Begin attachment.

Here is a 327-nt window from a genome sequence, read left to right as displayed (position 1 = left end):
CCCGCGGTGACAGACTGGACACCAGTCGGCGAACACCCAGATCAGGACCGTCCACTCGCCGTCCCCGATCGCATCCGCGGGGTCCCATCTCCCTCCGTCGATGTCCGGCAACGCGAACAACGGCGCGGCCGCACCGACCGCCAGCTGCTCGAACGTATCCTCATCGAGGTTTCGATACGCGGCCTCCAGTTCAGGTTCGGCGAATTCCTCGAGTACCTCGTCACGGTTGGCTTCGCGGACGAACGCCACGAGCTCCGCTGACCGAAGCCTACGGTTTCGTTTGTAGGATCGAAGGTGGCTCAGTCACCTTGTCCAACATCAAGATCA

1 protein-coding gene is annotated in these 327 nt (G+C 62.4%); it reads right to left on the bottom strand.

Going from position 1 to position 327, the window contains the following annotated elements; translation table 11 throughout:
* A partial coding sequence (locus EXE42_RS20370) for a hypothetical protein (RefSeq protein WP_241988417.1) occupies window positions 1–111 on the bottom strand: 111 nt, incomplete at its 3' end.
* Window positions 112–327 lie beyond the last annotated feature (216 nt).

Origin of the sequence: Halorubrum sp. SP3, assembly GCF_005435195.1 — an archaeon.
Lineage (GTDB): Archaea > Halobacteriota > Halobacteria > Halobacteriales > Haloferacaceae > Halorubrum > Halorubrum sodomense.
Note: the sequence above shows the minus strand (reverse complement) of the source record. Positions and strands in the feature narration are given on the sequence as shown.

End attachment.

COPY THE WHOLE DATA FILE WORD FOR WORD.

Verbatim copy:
Here is a 327-nt window from a genome sequence, read left to right as displayed (position 1 = left end):
CCCGCGGTGACAGACTGGACACCAGTCGGCGAACACCCAGATCAGGACCGTCCACTCGCCGTCCCCGATCGCATCCGCGGGGTCCCATCTCCCTCCGTCGATGTCCGGCAACGCGAACAACGGCGCGGCCGCACCGACCGCCAGCTGCTCGAACGTATCCTCATCGAGGTTTCGATACGCGGCCTCCAGTTCAGGTTCGGCGAATTCCTCGAGTACCTCGTCACGGTTGGCTTCGCGGACGAACGCCACGAGCTCCGCTGACCGAAGCCTACGGTTTCGTTTGTAGGATCGAAGGTGGCTCAGTCACCTTGTCCAACATCAAGATCA

1 protein-coding gene is annotated in these 327 nt (G+C 62.4%); it reads right to left on the bottom strand.

Going from position 1 to position 327, the window contains the following annotated elements; translation table 11 throughout:
* A partial coding sequence (locus EXE42_RS20370) for a hypothetical protein (RefSeq protein WP_241988417.1) occupies window positions 1–111 on the bottom strand: 111 nt, incomplete at its 3' end.
* Window positions 112–327 lie beyond the last annotated feature (216 nt).

Origin of the sequence: Halorubrum sp. SP3, assembly GCF_005435195.1 — an archaeon.
Lineage (GTDB): Archaea > Halobacteriota > Halobacteria > Halobacteriales > Haloferacaceae > Halorubrum > Halorubrum sodomense.
Note: the sequence above shows the minus strand (reverse complement) of the source record. Positions and strands in the feature narration are given on the sequence as shown.